From its very name, through the design, to the entertainment offerings, Britannia offers a distilled version of ‘Britishness’ to its mostly British customer base. Identifying that their passengers are looking for a home away from home, P&O have combined comfort and style to create a familiar yet elevated British brand.

Live like a rockstar

Taking a different approach for the design of their inaugural ship Scarlet Lady, new players in the cruise game Virgin Voyages have taken brand image pointers from sister companies Virgin Media and Virgin Holidays, with personalised, adrenaline-fuelled and entertaining marketing campaigns such as ‘It Smells Like Ship’ – a Virgin Voyages-themed perfume.

From a hospitality perspective, extensive thought has gone into the brand’s image from all perspectives. Bright colours, wacky design and ‘instagrammable’ experiences clearly targets the millennial demographic, and communicates the infamous brand image of being ‘playful’, ‘modern’ and ‘energetic’. The wide range of culinary experiences on board is representative of this – from ‘Razzle Dazzle’, a brightly coloured, vegetarian-based restaurant, to ‘Dock House’, ‘part Ibiza cabana, part rustic-chic resort’, the oft-pun-based cuisine (‘Lick me till Ice Cream’, ‘Extra Virgin’, ‘Well Bread’) demonstrates a willingness to experiment – something that the brand is famous for.

This range also reflects dining characteristics of Virgin Voyages’ target market. A recent study from commercial contractors ASF on millennial dining experience tells us that, as well as preferring to spend money on experiences than products, millennials love to have options – be it exciting new interiors, the ability to customise meals, or a choice in seating arrangement. Virgin Voyages have hit this nail on the head – with over 20 eateries on board the 2,770 capacity Scarlet Lady, cruisers will be spoilt for choice.

Moving into the living areas, experiments and innovation continue, with the PearsonLloyd-designed transformable bed. While flexible spaces are not a new idea in the home or workplace, they have recently been more widely embraced, in part due to the increase in popularity of remote working. Hospitality trendwatchers will also have noted the increasing prominence of flexible spaces in hotel design. This is, however, a first for the cruise industry, and facilitates the cabin – a room known for being short on space – as an adaptable, adjustable area. This flexibility will be familiar to Virgin Voyages’ target market – immersed as they are in the world of cutting-edge pop-up restaurants, Airbnbs, and the gig economy.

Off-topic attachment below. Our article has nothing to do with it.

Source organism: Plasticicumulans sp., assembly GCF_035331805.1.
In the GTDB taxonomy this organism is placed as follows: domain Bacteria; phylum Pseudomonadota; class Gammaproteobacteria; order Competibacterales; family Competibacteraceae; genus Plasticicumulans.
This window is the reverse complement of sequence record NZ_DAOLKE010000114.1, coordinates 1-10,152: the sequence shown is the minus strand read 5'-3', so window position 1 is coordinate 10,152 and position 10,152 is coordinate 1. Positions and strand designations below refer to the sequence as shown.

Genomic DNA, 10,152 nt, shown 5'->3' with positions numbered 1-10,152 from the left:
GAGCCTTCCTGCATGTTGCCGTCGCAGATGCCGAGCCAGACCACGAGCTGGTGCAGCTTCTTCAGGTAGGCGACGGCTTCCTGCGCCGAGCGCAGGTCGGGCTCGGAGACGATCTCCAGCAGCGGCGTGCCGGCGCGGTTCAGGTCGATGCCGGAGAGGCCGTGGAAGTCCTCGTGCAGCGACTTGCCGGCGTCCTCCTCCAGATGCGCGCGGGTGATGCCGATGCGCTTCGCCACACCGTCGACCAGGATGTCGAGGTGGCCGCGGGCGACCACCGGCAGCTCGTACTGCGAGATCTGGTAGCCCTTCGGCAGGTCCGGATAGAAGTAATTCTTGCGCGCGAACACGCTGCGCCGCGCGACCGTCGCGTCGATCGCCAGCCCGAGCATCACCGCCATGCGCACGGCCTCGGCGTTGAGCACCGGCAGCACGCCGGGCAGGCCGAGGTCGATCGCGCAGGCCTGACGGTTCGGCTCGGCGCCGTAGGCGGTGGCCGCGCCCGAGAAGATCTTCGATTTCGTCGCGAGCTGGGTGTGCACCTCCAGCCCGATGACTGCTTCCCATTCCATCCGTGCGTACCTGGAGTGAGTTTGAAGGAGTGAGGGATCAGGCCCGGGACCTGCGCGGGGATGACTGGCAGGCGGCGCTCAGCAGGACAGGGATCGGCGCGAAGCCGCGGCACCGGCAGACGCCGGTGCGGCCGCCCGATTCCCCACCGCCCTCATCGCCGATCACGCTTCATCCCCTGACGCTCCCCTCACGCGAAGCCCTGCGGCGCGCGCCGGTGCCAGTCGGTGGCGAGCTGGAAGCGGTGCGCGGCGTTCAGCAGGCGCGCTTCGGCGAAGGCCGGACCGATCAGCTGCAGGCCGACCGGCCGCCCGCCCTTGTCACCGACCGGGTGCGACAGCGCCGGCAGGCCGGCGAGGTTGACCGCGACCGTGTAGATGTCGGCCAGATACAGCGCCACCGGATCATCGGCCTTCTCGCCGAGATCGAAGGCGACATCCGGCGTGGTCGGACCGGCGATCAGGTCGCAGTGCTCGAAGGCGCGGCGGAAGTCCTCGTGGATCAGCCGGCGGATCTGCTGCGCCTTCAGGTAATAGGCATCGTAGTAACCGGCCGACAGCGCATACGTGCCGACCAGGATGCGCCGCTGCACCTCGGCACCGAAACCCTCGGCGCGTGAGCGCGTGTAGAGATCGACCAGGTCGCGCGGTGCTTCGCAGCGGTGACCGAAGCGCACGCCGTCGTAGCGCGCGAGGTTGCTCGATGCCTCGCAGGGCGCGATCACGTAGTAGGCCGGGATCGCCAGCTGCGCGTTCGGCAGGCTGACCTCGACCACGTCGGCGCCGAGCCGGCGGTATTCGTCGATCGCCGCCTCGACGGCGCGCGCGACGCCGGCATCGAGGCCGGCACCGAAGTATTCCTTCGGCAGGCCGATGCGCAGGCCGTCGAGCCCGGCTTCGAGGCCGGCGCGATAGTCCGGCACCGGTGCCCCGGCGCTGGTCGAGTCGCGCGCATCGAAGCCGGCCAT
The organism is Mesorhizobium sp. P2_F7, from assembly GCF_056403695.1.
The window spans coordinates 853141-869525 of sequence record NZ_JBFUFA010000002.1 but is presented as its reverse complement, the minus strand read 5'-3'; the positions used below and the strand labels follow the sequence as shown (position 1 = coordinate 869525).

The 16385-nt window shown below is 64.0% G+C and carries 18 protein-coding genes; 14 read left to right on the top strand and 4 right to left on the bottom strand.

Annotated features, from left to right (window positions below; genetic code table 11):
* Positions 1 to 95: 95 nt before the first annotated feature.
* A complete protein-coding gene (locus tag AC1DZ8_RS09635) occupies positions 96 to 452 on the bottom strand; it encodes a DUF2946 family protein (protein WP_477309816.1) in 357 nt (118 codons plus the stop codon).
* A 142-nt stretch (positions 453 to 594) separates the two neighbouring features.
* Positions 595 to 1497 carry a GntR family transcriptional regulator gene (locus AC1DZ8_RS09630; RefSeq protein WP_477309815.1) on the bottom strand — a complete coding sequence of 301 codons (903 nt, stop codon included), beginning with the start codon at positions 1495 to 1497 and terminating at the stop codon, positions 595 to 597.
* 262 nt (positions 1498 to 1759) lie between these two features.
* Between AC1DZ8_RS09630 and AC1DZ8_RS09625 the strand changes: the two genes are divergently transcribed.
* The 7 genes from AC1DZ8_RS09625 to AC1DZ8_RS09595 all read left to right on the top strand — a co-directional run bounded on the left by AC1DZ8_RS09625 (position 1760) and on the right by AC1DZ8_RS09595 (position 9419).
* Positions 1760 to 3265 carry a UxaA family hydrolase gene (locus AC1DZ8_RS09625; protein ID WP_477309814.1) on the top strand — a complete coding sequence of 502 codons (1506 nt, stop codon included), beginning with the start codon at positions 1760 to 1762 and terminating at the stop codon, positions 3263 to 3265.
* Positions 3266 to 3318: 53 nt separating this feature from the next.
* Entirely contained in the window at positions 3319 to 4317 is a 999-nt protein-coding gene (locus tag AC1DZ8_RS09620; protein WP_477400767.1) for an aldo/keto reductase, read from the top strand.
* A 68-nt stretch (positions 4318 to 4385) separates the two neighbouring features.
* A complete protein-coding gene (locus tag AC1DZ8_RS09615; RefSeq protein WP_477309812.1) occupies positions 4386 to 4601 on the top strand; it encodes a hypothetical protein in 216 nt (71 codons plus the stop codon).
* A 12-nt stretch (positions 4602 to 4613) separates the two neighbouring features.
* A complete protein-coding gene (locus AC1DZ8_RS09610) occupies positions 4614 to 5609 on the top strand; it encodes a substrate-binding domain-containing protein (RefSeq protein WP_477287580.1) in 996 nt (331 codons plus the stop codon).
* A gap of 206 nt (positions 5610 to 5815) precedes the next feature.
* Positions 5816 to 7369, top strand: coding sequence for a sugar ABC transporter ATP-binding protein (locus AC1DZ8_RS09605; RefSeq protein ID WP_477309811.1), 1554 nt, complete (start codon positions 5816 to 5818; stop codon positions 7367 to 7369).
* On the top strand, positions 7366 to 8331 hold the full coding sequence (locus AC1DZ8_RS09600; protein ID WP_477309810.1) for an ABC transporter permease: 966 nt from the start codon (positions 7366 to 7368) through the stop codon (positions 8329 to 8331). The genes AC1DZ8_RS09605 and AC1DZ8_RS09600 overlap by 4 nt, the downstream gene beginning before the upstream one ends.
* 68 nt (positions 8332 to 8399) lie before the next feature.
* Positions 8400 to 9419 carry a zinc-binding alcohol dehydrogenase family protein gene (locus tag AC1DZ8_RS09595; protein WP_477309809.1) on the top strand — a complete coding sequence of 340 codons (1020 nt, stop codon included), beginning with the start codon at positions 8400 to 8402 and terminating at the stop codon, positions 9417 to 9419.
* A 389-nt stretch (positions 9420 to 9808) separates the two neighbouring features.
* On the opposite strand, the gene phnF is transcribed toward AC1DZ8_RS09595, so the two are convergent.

As a result of these design choices, British brand Virgin Voyages have created an international ship. Influenced by a target market shaped by globalisation, the brand realised the need to dissolve the borders of its demographical target market to focus instead on a wider generational audience – and have successfully created a guest experience representative of their brand ideals.

Best of British

Comparing the two, it is impressive to see how two homegrown British brands use design and marketing to communicate such varied brand images and ideas. Where P&O respond to the wants and needs of their target market by celebrating British cuisine, Virgin Voyages provide the range of culinary options desired by theirs. Where P&O provide British-themed art and design in traditional installations such as the Star Burst chandelier, Virgin Voyages instead provide ‘built-in’ entertainment, with restaurants and bars serving a second purpose as aesthetically-pleasing photo opportunities.

P&O and Virgin Voyages have both demonstrated how it is possible to shape your guest experience in order to define your brand. From the eyes of the customer, brand image is first conveyed through marketing and promotion – once on board, the cruise line needs to ensure their guests’ expectations are met through sharp hospitality design.